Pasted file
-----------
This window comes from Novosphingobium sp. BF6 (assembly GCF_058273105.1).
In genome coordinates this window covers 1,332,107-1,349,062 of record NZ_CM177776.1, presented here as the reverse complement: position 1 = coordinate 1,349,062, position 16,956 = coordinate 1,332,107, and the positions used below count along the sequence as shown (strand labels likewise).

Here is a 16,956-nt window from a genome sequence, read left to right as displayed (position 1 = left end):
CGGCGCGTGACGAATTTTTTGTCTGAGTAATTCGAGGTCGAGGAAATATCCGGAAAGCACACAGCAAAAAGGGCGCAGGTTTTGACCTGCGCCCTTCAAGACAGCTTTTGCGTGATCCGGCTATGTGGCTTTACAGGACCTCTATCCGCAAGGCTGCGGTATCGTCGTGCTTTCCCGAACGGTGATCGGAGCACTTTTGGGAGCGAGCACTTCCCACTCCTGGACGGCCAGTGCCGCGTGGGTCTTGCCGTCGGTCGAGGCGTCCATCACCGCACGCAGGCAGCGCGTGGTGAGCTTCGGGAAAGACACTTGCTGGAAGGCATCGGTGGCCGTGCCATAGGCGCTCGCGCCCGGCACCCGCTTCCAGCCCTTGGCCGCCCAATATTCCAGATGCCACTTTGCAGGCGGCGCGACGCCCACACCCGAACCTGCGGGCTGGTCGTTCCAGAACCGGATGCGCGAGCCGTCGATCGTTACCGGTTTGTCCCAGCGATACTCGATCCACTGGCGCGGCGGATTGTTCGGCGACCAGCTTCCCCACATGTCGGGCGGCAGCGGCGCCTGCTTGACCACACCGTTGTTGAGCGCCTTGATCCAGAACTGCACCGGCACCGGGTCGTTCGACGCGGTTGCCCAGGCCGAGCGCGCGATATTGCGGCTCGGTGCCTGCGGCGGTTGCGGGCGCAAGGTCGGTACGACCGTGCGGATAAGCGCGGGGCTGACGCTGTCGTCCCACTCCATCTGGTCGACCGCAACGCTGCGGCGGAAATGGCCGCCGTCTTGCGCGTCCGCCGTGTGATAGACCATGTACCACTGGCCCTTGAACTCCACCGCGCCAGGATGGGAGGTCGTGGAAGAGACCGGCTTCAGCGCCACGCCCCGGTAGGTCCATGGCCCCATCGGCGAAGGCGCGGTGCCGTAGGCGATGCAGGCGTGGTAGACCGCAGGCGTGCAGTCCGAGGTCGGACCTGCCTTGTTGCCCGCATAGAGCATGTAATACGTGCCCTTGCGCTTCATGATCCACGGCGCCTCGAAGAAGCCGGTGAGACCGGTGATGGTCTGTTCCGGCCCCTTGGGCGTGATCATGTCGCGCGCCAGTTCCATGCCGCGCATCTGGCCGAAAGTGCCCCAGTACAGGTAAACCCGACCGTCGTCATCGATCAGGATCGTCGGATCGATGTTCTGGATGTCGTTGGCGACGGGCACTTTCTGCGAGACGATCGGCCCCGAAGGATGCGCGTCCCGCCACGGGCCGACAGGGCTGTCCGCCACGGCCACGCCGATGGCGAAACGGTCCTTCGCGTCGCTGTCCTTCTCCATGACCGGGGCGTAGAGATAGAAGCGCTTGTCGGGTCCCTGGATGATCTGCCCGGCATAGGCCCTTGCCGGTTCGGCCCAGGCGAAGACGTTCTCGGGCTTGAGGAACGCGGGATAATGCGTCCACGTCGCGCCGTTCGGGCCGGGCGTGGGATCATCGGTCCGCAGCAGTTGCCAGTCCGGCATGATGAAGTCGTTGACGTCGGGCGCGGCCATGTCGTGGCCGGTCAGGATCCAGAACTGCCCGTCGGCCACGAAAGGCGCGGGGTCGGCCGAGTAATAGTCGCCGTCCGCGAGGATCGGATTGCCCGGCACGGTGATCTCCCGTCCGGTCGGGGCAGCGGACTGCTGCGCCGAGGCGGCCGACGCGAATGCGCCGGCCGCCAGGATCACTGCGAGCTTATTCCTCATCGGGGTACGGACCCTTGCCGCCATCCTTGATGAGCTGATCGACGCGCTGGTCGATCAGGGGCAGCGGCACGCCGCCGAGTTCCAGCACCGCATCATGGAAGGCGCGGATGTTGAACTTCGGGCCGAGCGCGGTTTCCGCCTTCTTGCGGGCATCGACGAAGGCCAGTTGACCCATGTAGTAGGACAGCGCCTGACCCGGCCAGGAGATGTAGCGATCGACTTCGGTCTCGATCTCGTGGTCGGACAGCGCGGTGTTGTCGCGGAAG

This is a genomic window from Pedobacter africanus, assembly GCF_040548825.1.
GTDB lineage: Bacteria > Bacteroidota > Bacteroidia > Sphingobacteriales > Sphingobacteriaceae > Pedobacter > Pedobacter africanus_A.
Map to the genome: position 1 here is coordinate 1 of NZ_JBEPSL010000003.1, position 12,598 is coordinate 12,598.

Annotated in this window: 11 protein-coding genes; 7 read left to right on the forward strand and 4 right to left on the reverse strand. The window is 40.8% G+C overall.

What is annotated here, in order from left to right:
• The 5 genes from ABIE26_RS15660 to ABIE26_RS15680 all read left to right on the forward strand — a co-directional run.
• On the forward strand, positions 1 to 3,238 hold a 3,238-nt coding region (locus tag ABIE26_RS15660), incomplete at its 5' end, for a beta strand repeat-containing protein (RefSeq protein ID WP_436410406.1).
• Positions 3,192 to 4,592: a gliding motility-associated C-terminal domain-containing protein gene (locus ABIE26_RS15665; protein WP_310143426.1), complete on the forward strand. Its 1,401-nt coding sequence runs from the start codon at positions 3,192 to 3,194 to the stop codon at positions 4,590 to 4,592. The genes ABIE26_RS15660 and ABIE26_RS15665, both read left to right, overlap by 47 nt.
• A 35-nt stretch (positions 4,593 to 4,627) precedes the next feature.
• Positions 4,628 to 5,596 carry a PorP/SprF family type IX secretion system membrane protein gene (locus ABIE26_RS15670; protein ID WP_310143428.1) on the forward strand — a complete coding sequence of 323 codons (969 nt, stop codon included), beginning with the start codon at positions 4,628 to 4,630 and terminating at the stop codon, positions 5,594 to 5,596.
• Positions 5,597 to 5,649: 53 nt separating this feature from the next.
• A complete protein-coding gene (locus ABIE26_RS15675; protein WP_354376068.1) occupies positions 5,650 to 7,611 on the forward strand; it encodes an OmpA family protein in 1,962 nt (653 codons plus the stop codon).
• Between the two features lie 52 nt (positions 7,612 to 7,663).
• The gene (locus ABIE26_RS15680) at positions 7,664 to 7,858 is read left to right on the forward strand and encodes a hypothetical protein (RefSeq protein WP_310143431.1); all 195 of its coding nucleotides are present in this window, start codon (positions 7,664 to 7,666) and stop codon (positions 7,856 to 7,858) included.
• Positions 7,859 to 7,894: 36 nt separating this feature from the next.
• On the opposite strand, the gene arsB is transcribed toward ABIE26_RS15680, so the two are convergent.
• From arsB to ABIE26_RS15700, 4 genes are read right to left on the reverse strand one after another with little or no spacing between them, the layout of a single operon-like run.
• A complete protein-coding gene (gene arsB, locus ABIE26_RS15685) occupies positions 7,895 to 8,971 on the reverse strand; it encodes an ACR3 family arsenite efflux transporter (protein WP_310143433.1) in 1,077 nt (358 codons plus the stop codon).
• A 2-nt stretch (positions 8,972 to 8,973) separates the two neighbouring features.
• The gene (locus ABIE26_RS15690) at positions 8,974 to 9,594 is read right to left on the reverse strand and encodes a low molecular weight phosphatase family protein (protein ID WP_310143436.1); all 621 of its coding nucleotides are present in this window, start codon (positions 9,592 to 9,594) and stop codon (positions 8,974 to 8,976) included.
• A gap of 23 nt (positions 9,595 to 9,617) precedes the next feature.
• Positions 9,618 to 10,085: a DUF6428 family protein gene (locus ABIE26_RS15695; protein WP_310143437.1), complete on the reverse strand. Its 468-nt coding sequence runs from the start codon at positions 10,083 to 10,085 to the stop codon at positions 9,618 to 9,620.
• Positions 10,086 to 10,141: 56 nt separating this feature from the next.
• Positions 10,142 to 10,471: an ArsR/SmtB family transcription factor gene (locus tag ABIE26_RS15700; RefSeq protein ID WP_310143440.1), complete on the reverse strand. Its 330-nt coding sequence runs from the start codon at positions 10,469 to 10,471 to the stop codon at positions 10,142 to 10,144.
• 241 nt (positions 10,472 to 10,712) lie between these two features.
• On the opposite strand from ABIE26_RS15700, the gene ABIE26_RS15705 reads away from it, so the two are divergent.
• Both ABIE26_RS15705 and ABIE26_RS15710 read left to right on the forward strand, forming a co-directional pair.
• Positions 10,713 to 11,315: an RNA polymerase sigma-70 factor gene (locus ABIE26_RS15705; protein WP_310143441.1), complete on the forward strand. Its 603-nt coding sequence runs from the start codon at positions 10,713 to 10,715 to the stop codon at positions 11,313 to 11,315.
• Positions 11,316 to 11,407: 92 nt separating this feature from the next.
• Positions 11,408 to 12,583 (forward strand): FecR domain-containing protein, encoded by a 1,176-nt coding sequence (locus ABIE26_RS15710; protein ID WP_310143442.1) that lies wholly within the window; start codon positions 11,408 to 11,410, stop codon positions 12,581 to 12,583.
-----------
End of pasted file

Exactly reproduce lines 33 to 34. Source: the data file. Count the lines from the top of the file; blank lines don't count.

• Positions 11,316 to 11,407: 92 nt separating this feature from the next.
• Positions 11,408 to 12,583 (forward strand): FecR domain-containing protein, encoded by a 1,176-nt coding sequence (locus ABIE26_RS15710; protein ID WP_310143442.1) that lies wholly within the window; start codon positions 11,408 to 11,410, stop codon positions 12,581 to 12,583.